Where do you start explaining who Alan Holmes is? Musician, producer, artist, label chief, irritant, collaborator. First rising to prominence via John Peel sessions and persistent gigging with Fflaps and then Ectogram, Alan has also run the gauntlet with an almost endless list of bands. When not gigging, or producing singles for Gorkys Zygotic Mynci, he was a constant behind the counter at Cob Records store in Bangor. He also runs his own label Turquoise Coal.
Name: Alan Holmes
Best known for: A persistent avoidance of popularity bordering on spiritual purity.
Current location: Locked down in my shed
Where I’d like to be right now: Locked down in my shed
My music collection has a lot of: Records (NOT “vinyls”!), the presence of beauty and noise (often simultaneously), the absence of U2, Paul Weller and Oasis, incoherent filing and shelves to hold up the records.
Don’t judge me for: My refusal to give up and try doing something I might be better at
Five albums that keep me alive and why:
The Monkees – Headquarters (1967) – I discovered the joys of pop music in 1965 with The Dave Clark Five and The Beatles, but it wasn’t until I was six in 1966 that I was totally grabbed by The Monkees, who were on a whole different level. As a response I formed my first group with my friend Simon Smith, similarly pop-obsessed seven year old and now chief fire officer for North Wales. This is their third and best album from 1967 and the first that they played all their own instruments on. Without The Monkees, I would never have played music myself.
Faust – Faust (1971) – As a prog fan in the 70s, I loved the likes of Van der Graaf Generator, King Crimson and even Genesis – the groups who relied on ideas more than show-off virtuosity. However none of them prepared me for finding a mysterious clear vinyl record in a clear X-ray sleeve in our magical local head emporium Unit 21. Of course I had to buy it without having heard a note. When I did hear it, it totally blew me away with a music that sounded like nothing I had ever heard before. Even 40 years later it still sounds like nothing else, and astonishingly not only are the group now friends of mine, but I have even got to play with them! Had someone told my 14 year old self that, I would have died from shock (and hence not actually have got to know them).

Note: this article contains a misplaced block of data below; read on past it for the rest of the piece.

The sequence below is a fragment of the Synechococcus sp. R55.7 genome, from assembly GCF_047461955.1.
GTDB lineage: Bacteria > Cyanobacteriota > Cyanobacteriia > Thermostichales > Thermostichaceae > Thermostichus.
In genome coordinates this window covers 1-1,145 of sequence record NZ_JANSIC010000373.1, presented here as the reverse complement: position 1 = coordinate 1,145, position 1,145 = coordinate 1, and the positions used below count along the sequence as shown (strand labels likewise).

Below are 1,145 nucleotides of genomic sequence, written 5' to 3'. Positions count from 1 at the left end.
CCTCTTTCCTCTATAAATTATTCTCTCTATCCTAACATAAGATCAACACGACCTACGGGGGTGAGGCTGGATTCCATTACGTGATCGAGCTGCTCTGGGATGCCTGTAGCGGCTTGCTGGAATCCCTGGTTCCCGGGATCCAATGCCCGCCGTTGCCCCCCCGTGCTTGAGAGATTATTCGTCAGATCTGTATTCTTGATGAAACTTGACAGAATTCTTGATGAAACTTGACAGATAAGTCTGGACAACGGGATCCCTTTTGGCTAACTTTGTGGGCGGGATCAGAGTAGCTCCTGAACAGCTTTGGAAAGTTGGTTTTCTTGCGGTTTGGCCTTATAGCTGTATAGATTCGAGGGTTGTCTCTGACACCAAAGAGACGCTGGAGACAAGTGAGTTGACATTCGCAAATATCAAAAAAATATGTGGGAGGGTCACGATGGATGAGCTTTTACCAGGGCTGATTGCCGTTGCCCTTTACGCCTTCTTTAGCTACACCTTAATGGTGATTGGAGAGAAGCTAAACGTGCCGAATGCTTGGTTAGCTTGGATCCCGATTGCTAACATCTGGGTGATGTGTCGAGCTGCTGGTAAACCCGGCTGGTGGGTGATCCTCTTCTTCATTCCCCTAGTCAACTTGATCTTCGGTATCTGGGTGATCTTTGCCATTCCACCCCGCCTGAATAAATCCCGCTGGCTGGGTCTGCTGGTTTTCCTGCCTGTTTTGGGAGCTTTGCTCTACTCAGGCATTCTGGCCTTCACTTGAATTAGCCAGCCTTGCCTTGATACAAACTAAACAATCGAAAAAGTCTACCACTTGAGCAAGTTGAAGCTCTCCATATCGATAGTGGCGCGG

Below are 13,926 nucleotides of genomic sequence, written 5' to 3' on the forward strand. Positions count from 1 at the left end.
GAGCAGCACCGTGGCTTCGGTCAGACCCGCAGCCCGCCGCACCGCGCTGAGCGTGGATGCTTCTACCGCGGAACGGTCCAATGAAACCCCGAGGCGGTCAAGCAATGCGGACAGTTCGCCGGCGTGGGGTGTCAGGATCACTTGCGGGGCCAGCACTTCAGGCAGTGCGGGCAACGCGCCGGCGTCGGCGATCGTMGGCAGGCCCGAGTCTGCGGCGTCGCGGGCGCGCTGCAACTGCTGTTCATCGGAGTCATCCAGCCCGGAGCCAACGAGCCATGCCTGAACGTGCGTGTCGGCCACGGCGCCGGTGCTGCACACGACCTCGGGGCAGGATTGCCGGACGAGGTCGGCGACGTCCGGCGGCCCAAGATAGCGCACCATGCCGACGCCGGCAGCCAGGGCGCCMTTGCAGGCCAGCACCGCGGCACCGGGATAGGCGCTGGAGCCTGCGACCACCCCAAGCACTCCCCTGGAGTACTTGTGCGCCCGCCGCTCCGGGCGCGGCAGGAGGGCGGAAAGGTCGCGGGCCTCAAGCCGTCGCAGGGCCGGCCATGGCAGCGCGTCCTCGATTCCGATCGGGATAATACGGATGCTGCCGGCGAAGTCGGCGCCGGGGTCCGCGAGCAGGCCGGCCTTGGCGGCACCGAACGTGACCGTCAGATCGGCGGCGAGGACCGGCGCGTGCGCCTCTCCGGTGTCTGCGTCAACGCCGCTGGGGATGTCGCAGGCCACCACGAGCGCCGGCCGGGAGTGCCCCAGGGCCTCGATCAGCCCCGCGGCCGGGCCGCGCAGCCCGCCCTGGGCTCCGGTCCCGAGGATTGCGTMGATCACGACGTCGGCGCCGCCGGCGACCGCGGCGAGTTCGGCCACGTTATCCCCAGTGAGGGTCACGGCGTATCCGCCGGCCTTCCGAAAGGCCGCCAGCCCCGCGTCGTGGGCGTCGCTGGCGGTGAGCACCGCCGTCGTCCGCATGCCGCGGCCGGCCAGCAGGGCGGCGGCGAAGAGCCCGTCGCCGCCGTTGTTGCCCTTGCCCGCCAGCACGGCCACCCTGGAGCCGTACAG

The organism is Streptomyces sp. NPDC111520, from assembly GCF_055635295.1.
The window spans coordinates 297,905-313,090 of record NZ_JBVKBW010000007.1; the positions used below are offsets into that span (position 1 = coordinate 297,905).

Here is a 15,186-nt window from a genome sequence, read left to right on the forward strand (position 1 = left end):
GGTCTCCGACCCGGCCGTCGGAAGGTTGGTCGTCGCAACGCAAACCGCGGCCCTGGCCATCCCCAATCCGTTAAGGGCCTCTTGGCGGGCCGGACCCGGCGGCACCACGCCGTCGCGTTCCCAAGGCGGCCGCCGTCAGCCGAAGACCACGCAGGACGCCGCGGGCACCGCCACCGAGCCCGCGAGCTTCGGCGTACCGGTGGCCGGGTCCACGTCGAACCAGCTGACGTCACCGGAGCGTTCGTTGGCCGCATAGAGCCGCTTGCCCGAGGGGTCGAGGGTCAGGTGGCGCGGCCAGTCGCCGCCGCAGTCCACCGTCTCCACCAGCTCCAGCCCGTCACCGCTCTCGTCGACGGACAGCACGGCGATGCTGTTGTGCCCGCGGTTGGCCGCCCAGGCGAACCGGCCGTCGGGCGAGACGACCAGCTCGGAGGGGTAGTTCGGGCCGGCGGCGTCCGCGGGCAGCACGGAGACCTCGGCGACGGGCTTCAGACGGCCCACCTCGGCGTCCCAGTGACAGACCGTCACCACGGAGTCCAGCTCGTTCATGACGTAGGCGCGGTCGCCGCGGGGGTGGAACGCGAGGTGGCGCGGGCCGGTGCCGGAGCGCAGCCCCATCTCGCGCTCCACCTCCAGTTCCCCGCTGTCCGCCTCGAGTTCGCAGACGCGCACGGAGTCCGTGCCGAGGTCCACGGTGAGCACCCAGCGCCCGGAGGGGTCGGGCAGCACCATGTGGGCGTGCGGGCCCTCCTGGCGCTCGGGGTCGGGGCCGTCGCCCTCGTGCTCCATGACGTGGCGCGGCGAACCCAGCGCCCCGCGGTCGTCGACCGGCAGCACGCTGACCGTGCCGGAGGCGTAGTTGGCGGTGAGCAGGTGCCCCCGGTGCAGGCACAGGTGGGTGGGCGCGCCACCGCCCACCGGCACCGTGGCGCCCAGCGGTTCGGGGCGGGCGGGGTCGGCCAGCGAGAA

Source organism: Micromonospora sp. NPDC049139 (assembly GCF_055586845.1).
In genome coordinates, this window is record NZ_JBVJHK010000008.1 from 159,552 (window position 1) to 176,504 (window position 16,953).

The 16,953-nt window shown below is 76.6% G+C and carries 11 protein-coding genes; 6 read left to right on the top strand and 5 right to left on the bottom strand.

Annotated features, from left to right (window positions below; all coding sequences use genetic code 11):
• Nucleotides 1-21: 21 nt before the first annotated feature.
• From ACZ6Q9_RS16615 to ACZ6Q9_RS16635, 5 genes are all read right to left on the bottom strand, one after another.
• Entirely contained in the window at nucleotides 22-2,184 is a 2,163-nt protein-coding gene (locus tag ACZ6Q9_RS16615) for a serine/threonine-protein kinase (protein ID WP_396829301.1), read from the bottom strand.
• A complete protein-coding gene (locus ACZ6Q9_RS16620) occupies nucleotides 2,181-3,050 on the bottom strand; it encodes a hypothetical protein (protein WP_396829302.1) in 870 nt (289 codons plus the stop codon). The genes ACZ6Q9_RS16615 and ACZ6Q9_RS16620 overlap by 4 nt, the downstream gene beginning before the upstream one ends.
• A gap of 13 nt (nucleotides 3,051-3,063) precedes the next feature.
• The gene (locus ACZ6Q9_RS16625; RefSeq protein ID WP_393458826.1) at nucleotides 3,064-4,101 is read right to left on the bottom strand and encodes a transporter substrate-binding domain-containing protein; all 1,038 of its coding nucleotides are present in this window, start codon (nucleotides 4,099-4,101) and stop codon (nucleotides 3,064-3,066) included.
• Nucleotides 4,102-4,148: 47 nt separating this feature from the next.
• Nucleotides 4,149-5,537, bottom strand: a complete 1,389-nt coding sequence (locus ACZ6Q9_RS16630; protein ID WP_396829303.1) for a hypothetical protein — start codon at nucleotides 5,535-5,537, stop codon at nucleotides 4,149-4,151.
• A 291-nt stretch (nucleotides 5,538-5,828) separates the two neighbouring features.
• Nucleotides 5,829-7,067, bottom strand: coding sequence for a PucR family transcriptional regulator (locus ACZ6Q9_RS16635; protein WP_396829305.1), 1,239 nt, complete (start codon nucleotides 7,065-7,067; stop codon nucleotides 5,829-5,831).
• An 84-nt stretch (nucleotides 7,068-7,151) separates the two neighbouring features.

Throbbing Gristle – Second Annual Report (1977) – Punk came along in 1976 with a promise to destroy rock, yet for all their claims, most of the groups were at their best a very welcome and exciting stripped down high energy reprise of the likes of The Stooges and MC5 from a decade previously, and at worse second rate pub rock chancers jumping on a bandwagon. The only group on the scene who came close to destroying rock was Throbbing Gristle – while punks’ philosophy was ‘all you need is three chords and a guitar’, TG’s was ‘who needs chords or guitars?’ Their first vinyl album ‘Second Annual Report’ was collaged together from live recordings from four of their 1976 gigs and studio recordings, and as with Faust, sounded like nothing that had come before. To really get TG though, you need ‘TG24’ – a 24 CD box set of all 24 gigs they played between 1976 and 1980 in their entirety.
Datblygu – Wyau (1988) – As a music obsessive growing up in Wales, I was always embarrassed that no great music had ever come from my country. There had been a couple of half decent hippy groups like Man and Budgie, but our one true genius John Cale had to move to New York to be recognised. Friends in school tried to introduce me to the Welsh language music scene, but the problem I had with these acts were that they were utterly and irredeemably devoid of any worth, which might be interesting conceptually for a moment, but not exactly what I was after. Many years later I chanced upon a home-made looking compilation of Welsh groups, however which featured Datblygu (and indeed other excellent Welsh groups). It was on the ultra DIY Anhrefn label and it changed everything. David R?Edwards from Datblygu sang about how shit the Welsh scene was… in Welsh. A couple of years later they made this masterpiece of a debut album, followed by several others, mostly as a duo with just David and perfect musical foil Pat Morgan, up until the recent “Cwm Gwagle”, sadly destined to be their last due to David’s tragic death. I had the privilege of blasting out Datblygu tunes at full volume in a church during his funeral – I like to think he would have loved the idea.
Lustmord &?Karin Park – Alter (2021) – Music is not something that lives in the past, and this immersive collaboration between Bethesda’s Prince of Darkness and Sweden’s ethereal electro-goth diva is only out this week, yet is as great as anything from the last 60 years. Music to drown in. I could easily have picked a few thousand others – in fact I did once list my top 2000 LPs in order, but gave up because I still had to miss too many out.